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October 21, 2014

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Ensign optimistic about GOP in Iowa visit

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LE MARS, Iowa - Nevada Sen. John Ensign predicted Monday that President Barack Obama will be vulnerable in the next election, but only if "fresh voices and fresh faces" emerge to make the case for core Republican values.

In a one-day visit to Iowa, where precinct caucuses launch the presidential nominating process, Ensign made the case that Republicans have gone astray and that's led to two consecutive electoral disasters.

"Our party got away from its basic principles," Ensign said in an interview with The Associated Press.

The trip marked his first visit to Iowa, and at times it looked like the presidential campaign swings that are such a part of life in the state. He toured a genetic engineering plant and dropped in on an ice cream parlor in downtown Le Mars, where he spoke briefly to about 40 people, took a few questions and ordered a dish of Bunny Tracks ice cream -- vanilla with peanuts, chocolate and peanut butter.

Later Monday he was scheduled to give the latest in a series of lectures sponsored by the American Future Fund, an Iowa-based conservative group.

The senator's visit has prompted speculation that he's considering a run for the White House in 2012, but Ensign said he had a different agenda.

"Let me say very clearly, I'm not running for president," he said. "I'm raising my national profile because I believe we need fresh voices and fresh faces in the Republican Party to attract more people to our party."

Still, he said, "I learned a long time ago that you never say never. I want to be one of those voices."

Ensign is among a group of Republicans finding reasons to be in Iowa. Former Arkansas Gov. Mike Huckabee is heading back to the state this month, as is Mississippi Gov. Haley Barbour. Louisiana Gov. Bobby Jindal visited the state late last year.

Although he sounded traditional Republican themes in the interview, Ensign called for tolerance.

"We also have to allow each other to disagree," said Ensign. "You have to respect each other differences. I'm pro-life, but part of the same party are people who are pro-choice."

His comments came a day after a Kansas abortion doctor was shot to death, underscoring the passion of the issue. Ensign said it's time for all sides on the issue to be respectful.

"We have to just respectfully disagree on the issue, but not allow it to separate us as a party," said Ensign.

Ensign said Republicans shouldn't shy away from issues like health care and education, but should deal with them based on Republican principles such as limited government.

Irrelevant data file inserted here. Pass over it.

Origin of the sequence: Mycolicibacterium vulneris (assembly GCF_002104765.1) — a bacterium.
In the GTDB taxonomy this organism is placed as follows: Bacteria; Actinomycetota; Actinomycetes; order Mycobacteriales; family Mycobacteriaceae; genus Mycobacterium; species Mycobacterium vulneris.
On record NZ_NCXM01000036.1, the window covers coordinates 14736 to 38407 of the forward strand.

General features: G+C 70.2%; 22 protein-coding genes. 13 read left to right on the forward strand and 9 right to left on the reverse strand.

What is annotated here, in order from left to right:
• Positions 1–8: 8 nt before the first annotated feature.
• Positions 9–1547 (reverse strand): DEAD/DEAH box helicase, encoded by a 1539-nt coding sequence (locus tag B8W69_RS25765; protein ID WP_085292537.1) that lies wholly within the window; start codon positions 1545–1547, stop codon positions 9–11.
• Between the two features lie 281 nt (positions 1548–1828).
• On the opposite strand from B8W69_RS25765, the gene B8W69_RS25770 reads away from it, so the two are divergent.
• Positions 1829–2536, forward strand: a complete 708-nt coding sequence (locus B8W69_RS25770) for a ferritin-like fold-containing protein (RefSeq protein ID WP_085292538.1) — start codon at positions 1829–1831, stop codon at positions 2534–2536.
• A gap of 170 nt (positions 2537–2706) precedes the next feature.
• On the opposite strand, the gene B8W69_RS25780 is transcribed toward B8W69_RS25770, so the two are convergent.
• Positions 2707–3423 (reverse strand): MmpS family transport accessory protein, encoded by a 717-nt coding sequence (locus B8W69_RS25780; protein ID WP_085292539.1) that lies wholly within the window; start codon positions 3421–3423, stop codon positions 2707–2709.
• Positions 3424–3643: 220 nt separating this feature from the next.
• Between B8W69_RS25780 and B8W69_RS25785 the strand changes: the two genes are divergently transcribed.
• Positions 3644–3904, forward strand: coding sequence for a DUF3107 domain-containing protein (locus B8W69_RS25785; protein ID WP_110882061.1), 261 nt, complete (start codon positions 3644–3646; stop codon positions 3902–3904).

"We need to get back to basic core principles that moderates and conservatives can agree on," said Ensign. "A lot of conservative Democrats and independents used to like us because we actually stood for something."

While Obama appears formidable in early polling and many Republicans believe his popularity will grow if the economy improves, Ensign said the president will be vulnerable as he seeks a second term.

"He's charismatic and he's a great speaker, but over time you focus on the policies, you focus on the damage the policies are doing to the country," said Ensign. "He may have a little bit of a boost to the economy short term, but it's going to cause some long-term damage to the country."

Ensign, a veterinarian, is in his second Senate term. He represents a state in the mountain West, a region where Democrats have been making gains in recent elections.

On health care, Ensign said he would push incentives for living healthier lifestyles. On education policy, he called for focusing on broadening school choice.

"I always believed that good policy makes good politics, but you have to articulate it in the right way," said Ensign. "Republicans are very good at talking to the head instead of talking to the heart. We need more people to talk to the heart."

After the last election, Ensign became chairman of the Republican Policy Committee, which helps set GOP stands in the Senate. He said he will use that post to make his case that Republicans need to overhaul their message.

"I will be one of those voices," he said.

Ensign's speech in Sioux City is part of a lecture series in which Republicans offer their views on the party's future. Former New York Gov. George Pataki delivered the first lecture in April, and former Pennsylvania Sen. Rick Santorum will deliver the next installment in October

"My message is you take those core Republican principles and apply them to the modern-day problems we face," said Ensign.

In addition to tolerating diversity within the party, Ensign said more effort should go toward attracting minority voters, many of whom now favor the Democrats.

"We have not done a good job of attracting minority groups because they don't think we care about them," said Ensign.

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